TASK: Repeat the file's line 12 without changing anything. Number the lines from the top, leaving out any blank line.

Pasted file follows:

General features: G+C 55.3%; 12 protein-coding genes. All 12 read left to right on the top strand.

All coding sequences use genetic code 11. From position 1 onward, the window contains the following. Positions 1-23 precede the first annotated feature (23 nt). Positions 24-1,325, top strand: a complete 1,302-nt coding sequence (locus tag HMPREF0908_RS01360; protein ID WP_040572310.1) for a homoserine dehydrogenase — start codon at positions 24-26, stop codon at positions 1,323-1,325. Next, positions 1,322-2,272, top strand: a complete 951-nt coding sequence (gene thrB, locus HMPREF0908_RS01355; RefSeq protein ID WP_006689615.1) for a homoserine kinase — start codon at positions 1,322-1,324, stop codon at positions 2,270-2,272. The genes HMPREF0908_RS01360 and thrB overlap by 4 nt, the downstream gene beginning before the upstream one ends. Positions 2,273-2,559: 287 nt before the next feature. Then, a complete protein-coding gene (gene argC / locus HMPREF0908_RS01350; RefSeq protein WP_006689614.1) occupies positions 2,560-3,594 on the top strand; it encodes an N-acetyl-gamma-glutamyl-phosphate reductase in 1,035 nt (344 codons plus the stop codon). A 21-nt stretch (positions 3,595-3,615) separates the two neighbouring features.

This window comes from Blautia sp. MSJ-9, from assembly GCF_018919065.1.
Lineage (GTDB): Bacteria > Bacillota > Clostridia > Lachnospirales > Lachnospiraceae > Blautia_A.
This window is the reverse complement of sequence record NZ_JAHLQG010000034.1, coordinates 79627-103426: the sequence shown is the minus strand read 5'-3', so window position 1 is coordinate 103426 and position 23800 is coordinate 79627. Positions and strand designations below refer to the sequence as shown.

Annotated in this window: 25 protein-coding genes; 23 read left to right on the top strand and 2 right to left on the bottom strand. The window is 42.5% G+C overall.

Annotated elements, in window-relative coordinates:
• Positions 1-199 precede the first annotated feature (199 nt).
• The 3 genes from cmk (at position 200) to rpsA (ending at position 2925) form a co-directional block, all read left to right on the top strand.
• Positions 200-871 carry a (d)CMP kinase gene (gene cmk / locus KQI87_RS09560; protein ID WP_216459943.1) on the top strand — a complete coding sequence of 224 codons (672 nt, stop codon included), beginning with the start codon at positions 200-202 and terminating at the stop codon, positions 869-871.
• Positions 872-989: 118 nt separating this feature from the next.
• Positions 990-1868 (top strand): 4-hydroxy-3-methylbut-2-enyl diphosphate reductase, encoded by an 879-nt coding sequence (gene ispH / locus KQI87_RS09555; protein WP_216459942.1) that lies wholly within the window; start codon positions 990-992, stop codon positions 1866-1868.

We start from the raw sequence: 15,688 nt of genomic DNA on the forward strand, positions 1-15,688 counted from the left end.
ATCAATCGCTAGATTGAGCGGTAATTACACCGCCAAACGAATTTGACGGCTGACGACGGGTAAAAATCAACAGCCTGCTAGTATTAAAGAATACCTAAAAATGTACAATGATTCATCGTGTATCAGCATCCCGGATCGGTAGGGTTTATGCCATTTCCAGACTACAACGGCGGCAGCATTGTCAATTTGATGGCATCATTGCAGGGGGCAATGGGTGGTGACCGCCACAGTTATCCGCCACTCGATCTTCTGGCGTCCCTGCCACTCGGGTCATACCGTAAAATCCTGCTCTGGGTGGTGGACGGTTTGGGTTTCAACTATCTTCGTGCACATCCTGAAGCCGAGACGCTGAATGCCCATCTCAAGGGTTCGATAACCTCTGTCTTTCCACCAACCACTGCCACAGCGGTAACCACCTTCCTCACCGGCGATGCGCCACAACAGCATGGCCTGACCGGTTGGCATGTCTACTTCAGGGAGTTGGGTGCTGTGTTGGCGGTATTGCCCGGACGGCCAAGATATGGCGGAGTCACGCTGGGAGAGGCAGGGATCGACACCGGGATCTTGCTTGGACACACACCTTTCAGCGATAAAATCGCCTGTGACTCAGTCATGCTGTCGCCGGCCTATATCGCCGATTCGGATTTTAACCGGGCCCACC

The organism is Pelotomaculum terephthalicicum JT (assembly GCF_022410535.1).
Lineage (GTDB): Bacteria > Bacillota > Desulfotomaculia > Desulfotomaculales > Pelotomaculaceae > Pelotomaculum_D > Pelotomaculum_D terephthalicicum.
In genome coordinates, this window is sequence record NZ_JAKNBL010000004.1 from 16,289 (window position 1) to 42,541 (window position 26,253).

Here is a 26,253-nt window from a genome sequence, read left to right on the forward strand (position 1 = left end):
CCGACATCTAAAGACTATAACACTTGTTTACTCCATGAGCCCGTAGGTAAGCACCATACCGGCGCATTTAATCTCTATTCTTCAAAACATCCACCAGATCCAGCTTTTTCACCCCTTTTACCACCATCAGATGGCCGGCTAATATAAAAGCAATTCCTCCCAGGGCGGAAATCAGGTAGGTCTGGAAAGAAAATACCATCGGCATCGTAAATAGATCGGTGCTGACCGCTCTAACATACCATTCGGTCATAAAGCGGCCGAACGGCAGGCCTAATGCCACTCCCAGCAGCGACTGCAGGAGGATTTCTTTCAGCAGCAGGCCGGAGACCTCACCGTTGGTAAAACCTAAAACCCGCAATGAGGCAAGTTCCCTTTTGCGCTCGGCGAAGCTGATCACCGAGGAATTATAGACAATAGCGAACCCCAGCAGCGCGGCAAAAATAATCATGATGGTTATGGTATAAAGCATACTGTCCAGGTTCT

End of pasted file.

• Positions 990-1868 (top strand): 4-hydroxy-3-methylbut-2-enyl diphosphate reductase, encoded by an 879-nt coding sequence (gene ispH / locus KQI87_RS09555; protein WP_216459942.1) that lies wholly within the window; start codon positions 990-992, stop codon positions 1866-1868.